Much of the rational for celebrating and honoring Pioneer Day is tied to the reasons I feel that we should participate in the ritual of Trek. 

I also think that Pioneer Day allows for a uniquely honest and frank engagement with elements of Mormon history that are often neglected–colonial and racist elements relating to the demonization and displacement of indigenous people throughout Utah and the West.

A true and valuable celebration of Pioneer Day must reckon with the fact that the grit and commitment and dedication of our Mormon ancestors happened alongside and simultaneously with atrocities, perpetuated in the name of those same good attributes. 

I’m not interested in the Pioneer Day celebrations that function as sequels to the Fourth of July, with full-throated Americanism (particularly since such celebrations seem to ignore that the pioneers were literally fleeing America, but whatever). 

This sort of honoring of the day should also come with a decrease in the tendency to revere individuals that have “pioneer stock”, as we recognize the messiness and troublesome realities of that stock. 

I also envision a way of honoring Pioneer Day that incorporates the many other ways that people can be and are pioneers. Converts, first to receive degrees, the still fraught and pioneer-grit-filled experiences of people of color, the difficult and complicated lives of queer Mormons, and others. Stories like that of my great-grandma who was one of the first women to earn a Physics degree from BYU. Like that of Jane Manning James and Elijah Able. Like that of Chieko Okazaki.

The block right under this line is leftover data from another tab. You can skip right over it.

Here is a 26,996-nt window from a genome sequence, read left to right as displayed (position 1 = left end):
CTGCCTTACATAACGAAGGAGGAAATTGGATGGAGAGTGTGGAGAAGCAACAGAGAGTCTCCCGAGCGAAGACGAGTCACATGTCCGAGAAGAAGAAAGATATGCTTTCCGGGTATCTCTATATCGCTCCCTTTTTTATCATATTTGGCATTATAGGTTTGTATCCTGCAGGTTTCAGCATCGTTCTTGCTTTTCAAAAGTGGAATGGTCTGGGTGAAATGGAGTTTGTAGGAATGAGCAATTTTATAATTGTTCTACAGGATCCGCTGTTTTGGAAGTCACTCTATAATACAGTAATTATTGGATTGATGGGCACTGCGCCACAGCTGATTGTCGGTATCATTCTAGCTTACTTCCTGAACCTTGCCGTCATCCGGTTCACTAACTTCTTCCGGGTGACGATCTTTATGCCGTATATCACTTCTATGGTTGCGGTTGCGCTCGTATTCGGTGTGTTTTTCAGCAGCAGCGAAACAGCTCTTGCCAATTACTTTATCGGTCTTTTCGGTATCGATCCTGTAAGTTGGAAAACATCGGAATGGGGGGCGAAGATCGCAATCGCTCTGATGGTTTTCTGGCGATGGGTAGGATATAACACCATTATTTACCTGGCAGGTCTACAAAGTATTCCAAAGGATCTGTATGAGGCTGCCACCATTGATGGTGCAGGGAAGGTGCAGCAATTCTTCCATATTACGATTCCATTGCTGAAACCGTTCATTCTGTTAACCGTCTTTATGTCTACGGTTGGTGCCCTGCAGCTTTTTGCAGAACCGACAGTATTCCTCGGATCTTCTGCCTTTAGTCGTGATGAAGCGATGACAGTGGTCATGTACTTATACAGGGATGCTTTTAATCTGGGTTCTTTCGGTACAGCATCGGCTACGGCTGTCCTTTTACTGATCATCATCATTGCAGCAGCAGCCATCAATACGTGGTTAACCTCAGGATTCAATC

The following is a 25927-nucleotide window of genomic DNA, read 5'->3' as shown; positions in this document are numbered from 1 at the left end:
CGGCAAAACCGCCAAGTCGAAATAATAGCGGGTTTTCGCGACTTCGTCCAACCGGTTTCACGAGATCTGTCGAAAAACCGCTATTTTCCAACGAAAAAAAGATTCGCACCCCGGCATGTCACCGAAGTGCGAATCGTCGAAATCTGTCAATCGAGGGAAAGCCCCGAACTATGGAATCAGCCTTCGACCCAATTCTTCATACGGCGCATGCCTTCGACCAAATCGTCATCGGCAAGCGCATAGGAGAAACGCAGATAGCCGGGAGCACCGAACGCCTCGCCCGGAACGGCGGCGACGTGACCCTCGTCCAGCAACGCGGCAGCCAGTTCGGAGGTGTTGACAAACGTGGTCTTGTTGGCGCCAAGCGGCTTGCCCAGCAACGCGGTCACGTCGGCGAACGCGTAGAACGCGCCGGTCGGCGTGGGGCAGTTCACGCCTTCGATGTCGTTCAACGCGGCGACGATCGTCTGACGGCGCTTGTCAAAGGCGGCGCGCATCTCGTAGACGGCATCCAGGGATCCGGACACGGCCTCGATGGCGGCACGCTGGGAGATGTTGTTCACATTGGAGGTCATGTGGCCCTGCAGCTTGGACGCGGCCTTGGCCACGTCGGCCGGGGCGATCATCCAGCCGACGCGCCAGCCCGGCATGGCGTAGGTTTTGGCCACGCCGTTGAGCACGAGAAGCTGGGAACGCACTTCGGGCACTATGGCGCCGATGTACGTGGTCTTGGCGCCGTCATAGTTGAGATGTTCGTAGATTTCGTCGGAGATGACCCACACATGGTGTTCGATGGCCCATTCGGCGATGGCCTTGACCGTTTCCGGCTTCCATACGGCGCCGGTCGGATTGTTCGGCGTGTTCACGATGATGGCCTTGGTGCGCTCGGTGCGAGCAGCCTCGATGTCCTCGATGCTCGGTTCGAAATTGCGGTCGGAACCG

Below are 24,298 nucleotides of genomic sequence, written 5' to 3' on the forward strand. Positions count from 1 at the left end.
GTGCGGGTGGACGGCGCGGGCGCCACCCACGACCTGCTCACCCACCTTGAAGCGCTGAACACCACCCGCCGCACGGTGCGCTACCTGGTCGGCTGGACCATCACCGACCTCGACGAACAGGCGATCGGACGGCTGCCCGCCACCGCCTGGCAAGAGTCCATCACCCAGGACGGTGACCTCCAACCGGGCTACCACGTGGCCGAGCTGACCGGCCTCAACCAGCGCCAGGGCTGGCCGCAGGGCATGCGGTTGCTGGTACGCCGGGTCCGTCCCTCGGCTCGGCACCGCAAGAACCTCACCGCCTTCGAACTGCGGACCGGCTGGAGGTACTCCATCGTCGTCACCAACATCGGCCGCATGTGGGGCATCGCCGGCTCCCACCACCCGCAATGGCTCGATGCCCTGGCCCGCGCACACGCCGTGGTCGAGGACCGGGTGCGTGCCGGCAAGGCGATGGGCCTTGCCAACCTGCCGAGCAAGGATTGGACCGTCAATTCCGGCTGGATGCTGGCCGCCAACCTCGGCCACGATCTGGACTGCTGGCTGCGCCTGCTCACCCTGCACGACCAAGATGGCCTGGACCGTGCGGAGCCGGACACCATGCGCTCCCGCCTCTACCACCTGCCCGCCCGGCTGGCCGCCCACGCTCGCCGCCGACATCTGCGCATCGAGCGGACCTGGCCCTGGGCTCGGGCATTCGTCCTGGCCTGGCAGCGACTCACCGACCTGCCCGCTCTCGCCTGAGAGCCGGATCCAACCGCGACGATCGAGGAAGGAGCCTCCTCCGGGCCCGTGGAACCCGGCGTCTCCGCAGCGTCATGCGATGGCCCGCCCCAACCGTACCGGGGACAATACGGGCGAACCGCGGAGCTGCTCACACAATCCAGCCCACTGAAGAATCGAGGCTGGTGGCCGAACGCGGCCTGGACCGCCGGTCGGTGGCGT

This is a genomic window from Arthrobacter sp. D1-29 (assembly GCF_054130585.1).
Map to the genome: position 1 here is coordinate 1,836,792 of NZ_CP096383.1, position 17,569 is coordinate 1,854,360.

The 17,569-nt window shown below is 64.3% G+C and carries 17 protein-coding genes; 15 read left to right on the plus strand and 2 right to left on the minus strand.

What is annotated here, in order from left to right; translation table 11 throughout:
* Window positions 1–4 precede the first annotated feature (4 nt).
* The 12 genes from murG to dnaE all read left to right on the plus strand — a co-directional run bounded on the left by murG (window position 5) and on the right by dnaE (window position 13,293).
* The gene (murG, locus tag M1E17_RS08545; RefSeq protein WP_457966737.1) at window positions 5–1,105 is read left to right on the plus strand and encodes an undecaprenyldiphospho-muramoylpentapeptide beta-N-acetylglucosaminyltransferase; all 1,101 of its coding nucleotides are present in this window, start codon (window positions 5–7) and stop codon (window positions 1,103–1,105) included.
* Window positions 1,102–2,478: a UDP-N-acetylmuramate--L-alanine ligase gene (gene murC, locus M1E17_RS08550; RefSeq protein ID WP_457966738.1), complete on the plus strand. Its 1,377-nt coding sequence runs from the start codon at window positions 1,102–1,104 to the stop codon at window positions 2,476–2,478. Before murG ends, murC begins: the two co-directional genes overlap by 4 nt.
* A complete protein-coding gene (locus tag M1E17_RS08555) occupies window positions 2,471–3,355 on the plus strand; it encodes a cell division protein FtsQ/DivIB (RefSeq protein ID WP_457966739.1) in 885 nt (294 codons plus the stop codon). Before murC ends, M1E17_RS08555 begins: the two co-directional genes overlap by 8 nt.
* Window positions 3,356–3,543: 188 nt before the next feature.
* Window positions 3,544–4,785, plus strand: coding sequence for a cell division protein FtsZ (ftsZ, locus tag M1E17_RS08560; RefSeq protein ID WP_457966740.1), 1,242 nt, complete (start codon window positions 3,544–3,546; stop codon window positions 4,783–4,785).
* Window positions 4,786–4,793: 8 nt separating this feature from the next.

Pioneer Day should honor the past, while doing our part to heal the wounds that our ancestors caused and to reckon with the violence that is at the heart of the reality of Deseret. Pioneer Day should also look throughout our history and into the present to find and tell the stories of those that continue to embody the best of that pioneer spirit. 

The day doesn’t need to be all doom and gloom. Celebrations of the particular quirkiness of Mormon culture also strike me as valuable. I think there are things about Mormonism and our pioneer heritage that are worth celebrating and Pioneer Day feels like a great time to do that. 

Perhaps also because I think we can weave in the experiences of pioneers like Levi Savage that strongly resonate with me and serve to highlight the complexity of faith that some of these individuals had. That being a pioneer wasn’t always about obedience or knowing with every fiber of your being, but was about a recognition of the beauty of community and the value that each and every one of us can bring to that community. 

I long for ways to bring Mormonism out of the chapel and the temple and into my day-to-day life, ways that I can create communal and individual and familial rituals that allow me to connect with God in peculiarly Mormon ways out in the world. Pioneer Day and Trek are the beginnings of creating such a practice for me. May we work together to honor the grit and sacrifice of our pioneer heritage and to remember and reckon with the complexity of that legacy and the violence and harm that was done.